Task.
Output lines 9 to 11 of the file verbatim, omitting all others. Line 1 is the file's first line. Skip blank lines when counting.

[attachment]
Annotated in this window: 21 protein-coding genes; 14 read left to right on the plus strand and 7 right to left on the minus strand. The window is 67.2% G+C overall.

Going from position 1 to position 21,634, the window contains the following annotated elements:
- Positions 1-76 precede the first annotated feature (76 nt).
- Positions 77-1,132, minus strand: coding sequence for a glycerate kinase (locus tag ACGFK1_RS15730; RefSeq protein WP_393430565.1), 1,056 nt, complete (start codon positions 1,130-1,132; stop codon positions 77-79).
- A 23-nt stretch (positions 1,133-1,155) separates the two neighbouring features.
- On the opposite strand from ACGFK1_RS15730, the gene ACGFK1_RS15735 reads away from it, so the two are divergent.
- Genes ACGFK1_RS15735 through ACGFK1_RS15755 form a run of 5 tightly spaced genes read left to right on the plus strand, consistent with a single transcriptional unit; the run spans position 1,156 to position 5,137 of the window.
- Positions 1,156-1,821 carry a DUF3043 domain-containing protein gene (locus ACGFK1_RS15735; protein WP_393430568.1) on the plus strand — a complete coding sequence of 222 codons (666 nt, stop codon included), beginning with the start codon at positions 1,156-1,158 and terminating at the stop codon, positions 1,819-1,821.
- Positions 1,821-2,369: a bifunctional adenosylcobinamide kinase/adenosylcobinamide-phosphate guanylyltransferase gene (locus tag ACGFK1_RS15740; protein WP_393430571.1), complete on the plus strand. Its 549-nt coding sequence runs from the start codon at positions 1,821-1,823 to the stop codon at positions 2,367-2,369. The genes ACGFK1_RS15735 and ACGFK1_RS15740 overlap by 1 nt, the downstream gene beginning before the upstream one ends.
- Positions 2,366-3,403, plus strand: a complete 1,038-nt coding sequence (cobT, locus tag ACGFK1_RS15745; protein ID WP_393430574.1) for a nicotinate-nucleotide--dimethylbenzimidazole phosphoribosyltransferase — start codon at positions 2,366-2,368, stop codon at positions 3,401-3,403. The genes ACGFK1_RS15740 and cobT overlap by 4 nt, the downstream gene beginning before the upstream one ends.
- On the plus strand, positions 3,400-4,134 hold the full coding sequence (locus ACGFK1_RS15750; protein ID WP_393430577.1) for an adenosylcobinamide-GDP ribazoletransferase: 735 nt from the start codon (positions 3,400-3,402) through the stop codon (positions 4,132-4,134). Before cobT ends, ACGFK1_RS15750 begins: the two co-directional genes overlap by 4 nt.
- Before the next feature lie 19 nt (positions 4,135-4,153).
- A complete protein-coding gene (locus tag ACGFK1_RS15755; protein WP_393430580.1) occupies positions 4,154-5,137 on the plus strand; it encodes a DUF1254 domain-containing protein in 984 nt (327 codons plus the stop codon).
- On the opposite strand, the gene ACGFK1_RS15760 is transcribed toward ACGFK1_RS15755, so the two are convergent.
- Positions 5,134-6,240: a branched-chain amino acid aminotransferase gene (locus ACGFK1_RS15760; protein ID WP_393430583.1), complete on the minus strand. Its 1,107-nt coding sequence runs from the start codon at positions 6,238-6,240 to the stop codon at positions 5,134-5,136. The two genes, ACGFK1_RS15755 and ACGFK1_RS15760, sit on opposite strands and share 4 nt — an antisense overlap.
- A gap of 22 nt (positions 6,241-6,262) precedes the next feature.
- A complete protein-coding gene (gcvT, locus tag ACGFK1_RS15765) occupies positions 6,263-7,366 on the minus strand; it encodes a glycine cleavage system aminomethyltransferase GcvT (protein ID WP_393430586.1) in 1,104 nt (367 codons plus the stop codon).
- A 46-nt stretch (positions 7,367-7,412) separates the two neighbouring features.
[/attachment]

- Positions 1,821-2,369: a bifunctional adenosylcobinamide kinase/adenosylcobinamide-phosphate guanylyltransferase gene (locus tag ACGFK1_RS15740; protein WP_393430571.1), complete on the plus strand. Its 549-nt coding sequence runs from the start codon at positions 1,821-1,823 to the stop codon at positions 2,367-2,369. The genes ACGFK1_RS15735 and ACGFK1_RS15740 overlap by 1 nt, the downstream gene beginning before the upstream one ends.
- Positions 2,366-3,403, plus strand: a complete 1,038-nt coding sequence (cobT, locus tag ACGFK1_RS15745; protein ID WP_393430574.1) for a nicotinate-nucleotide--dimethylbenzimidazole phosphoribosyltransferase — start codon at positions 2,366-2,368, stop codon at positions 3,401-3,403. The genes ACGFK1_RS15740 and cobT overlap by 4 nt, the downstream gene beginning before the upstream one ends.
- On the plus strand, positions 3,400-4,134 hold the full coding sequence (locus ACGFK1_RS15750; protein ID WP_393430577.1) for an adenosylcobinamide-GDP ribazoletransferase: 735 nt from the start codon (positions 3,400-3,402) through the stop codon (positions 4,132-4,134). Before cobT ends, ACGFK1_RS15750 begins: the two co-directional genes overlap by 4 nt.